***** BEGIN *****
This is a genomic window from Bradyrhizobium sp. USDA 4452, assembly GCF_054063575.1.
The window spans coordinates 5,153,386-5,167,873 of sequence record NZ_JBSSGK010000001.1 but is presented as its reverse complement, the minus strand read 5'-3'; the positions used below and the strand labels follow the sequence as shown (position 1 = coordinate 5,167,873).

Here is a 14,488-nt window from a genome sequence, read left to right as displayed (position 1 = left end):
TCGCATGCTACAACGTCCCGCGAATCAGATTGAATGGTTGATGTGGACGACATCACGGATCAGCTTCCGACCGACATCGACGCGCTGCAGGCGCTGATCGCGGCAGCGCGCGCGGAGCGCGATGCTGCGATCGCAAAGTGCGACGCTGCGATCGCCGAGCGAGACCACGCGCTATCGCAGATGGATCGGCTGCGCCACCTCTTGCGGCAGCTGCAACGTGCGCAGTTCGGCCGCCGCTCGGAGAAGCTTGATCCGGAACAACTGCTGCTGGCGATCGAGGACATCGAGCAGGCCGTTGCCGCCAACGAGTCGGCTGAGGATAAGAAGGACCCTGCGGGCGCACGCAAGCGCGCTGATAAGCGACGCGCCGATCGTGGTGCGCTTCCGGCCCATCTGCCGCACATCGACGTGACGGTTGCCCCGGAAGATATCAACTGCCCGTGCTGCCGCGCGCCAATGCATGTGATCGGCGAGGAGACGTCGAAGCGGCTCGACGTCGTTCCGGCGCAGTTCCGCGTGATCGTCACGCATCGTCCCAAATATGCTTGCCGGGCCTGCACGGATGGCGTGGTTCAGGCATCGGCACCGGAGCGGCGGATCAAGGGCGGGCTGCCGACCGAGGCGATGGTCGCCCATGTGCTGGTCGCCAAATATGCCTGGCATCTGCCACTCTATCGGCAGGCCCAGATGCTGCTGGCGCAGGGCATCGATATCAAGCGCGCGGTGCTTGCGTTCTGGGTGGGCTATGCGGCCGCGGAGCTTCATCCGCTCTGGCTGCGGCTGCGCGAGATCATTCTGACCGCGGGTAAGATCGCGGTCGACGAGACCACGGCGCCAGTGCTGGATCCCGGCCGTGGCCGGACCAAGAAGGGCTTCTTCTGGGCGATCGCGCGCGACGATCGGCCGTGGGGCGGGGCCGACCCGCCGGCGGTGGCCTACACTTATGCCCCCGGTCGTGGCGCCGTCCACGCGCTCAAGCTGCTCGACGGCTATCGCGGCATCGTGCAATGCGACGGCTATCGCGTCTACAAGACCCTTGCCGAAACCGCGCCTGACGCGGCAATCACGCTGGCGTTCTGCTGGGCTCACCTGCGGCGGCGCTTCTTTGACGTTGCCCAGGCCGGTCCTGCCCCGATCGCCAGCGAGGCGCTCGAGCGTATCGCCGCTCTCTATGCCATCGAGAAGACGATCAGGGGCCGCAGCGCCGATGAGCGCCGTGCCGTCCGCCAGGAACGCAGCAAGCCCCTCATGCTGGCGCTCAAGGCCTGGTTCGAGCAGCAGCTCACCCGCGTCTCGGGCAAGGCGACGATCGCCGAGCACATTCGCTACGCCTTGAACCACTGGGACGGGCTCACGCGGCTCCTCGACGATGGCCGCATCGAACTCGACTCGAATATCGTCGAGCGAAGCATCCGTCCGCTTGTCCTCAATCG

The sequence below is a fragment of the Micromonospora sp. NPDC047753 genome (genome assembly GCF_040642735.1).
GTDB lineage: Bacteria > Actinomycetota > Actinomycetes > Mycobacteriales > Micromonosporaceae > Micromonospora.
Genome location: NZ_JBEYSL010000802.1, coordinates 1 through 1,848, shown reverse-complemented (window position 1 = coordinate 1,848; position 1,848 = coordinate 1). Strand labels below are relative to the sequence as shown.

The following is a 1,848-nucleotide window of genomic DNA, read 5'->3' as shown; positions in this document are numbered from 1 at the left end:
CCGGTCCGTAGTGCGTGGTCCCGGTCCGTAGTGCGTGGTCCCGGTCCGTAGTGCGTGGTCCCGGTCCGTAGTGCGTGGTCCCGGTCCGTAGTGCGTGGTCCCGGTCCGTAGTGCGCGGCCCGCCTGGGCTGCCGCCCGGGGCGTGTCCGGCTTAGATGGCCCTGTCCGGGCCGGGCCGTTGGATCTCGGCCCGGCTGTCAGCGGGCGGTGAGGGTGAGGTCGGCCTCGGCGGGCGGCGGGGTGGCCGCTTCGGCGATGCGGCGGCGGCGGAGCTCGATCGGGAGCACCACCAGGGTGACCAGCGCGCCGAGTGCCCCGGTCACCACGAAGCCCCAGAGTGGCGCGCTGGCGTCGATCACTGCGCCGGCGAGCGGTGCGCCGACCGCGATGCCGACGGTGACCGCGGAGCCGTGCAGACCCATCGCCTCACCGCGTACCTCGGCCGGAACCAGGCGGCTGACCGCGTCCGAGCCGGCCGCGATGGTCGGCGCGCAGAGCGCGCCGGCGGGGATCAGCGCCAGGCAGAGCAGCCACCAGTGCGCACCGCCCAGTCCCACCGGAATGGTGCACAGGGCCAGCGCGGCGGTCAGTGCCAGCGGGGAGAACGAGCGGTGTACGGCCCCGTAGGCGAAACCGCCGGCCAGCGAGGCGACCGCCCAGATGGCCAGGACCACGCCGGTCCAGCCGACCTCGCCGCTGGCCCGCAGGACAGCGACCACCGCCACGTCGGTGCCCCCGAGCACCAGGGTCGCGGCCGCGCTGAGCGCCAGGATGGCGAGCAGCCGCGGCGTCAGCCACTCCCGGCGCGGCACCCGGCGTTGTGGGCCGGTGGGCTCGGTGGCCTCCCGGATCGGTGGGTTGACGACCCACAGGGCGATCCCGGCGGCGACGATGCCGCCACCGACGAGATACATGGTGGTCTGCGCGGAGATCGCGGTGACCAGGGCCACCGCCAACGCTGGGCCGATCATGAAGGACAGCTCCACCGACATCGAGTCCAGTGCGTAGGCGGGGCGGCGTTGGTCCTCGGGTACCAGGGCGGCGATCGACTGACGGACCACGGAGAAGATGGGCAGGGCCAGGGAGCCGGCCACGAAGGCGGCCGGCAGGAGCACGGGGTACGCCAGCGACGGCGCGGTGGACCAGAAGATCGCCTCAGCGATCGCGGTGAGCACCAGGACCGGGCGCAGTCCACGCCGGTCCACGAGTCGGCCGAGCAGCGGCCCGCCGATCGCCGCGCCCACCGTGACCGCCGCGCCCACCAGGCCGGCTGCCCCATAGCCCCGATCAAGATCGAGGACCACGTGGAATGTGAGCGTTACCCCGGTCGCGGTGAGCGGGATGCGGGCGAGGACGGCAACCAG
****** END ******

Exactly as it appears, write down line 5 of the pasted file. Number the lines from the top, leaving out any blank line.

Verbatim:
The sequence below is a fragment of the Micromonospora sp. NPDC047753 genome (genome assembly GCF_040642735.1).